God of Wrath?
There’s an expression that appears periodically in the popular press that annoys me to no end: “The Old Testament God of wrath.” How’s that? God in the Tanakh vacillates between postures of patience and anger, justice and mercy. This nuanced and paradoxical portrait of God is evident throughout the Torah, most famously in Exodus 34:7, which describes God’s enduring mercies and tenacious retribution within a single verse. Most Christian scholars have long since abandoned the polemical notion that the Hebrew Bible sees God primarily in states of fury. Still, this distorted depiction is ingrained in the minds of many writers, presenting us with the question of how the God of Israel is perceived from within and without the covenant.
When reading Parashat Va’era (“I have appeared”), it is easy to get caught up in the dramatic narratives depicting Moses’ initial resistance to his prophetic mission, his early encounters with Pharaoh and the Egyptian wizards, and the increasingly deadly onslaught of the first seven plagues. Yet the portion’s deeper drama is discerned in its dual portrait of God. How is God perceived by Israel in Egypt, and how by the increasingly desperate Egyptians?
Recall that by the end of last week’s portion, Shemot, the people of Israel didn’t want to hear any more about their fabulous God. Ever since Moses arrived with his prophecies of redemption, their fate had devolved from dreadful to disastrous. But this week, God’s grandiose promises are matched with tangible demonstrations of His concern. Last week, God listened to Israel’s cries, remembered His promises, looked at their woes, and understood (2:24). Four verbs described the internal process of God’s perception. But this week, a string of four verbs describes God’s active redemption of Israel from slavery (6:6–7). God is back in the game.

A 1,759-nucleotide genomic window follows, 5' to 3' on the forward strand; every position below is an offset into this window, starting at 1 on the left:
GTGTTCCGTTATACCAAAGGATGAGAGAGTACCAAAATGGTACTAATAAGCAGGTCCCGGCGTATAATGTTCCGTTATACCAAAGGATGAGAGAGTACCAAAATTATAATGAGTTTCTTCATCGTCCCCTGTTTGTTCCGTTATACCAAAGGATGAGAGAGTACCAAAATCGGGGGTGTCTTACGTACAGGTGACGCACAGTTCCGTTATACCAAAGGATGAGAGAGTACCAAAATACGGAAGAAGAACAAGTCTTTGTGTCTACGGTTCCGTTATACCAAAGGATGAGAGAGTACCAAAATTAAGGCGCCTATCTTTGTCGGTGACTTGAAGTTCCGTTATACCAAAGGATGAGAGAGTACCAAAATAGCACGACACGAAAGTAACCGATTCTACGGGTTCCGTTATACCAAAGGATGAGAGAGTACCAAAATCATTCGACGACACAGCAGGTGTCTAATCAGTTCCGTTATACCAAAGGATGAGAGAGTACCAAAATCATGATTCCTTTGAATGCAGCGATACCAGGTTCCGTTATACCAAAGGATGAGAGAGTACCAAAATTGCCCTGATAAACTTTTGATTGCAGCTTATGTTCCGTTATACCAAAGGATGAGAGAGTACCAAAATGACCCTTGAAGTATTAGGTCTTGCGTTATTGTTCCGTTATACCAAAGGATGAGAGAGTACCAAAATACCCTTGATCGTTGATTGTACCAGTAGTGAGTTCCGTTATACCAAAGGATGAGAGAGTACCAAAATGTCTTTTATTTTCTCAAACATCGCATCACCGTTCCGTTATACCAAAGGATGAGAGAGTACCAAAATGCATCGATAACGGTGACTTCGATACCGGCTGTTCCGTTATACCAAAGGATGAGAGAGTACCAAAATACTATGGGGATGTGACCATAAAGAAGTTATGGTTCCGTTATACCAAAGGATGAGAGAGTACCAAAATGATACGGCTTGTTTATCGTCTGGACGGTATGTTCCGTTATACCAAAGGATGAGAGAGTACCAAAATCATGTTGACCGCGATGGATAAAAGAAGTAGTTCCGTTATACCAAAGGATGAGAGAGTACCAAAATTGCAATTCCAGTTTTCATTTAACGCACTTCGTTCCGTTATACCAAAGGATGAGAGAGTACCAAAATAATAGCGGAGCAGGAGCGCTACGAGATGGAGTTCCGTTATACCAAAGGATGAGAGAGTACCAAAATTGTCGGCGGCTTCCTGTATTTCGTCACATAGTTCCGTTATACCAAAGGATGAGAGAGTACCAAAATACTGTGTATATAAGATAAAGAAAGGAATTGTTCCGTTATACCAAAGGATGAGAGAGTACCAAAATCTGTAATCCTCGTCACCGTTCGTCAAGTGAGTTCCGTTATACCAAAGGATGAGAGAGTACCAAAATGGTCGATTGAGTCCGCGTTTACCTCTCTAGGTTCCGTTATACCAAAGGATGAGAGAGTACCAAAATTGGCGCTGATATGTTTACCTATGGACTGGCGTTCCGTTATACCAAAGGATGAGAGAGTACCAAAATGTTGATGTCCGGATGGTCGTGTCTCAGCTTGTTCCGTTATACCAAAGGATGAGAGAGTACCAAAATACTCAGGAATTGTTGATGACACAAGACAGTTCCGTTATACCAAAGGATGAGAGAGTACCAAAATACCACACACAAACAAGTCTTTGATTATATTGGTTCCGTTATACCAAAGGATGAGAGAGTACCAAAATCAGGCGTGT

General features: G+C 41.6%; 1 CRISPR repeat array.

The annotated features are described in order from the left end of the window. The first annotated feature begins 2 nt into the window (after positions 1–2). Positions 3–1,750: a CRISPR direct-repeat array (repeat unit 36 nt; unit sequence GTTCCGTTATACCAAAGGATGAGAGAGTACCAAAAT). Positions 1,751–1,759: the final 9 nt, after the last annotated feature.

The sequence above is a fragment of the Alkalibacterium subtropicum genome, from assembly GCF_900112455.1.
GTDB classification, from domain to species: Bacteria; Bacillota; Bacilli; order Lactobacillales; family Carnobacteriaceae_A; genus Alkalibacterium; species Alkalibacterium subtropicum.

The shift of Israel’s perspective from enslavement to emancipation is matched by an upgrade in its theological nomenclature. The opening lines of our portion are meant to convey a deeper revelation of God’s nature to Moses and Israel. While the sacred name YHVH has been used regularly in the Torah since Genesis 2, here it refers to a new level of activist compassion in which God is prepared to intervene on behalf of Israel. The seven plagues quickly clarify that the God of Israel is present, powerful, and poised to preserve His people. The covenant is not a hollow promise, but a road to redemption. In Parashat Va’era, God’s appearance to Israel is radically transformed from a tease into a tower of strength.
What about the Egyptians? What do they perceive about God? You can almost picture the smug smiles on their faces as Moses clumsily performs what appear to be magic tricks. His staff becomes a snake; so do theirs. He bloodies the Nile; so do they. True, Pharaoh’s wizards are better at replicating the plagues than at reversing them. No matter; God and His prophet initially seem to the Egyptians like just another magic act.
Each plague induces a measure of panic in Egypt, but then the threat subsides, and as is common, people return to routine. However, this dismissive dynamic changes with the seventh plague: hail. Something about this plague is so overwhelming that it evinces a spiritual response in Egypt. Immediately after the hailstorm, Pharaoh summons Moses and Aaron and announces, “This time I have sinned; the Lord is righteous; I and my people are wicked” (9:27). Sinned? Righteous? Wicked? This doesn’t sound like Pharaoh! What is going on here?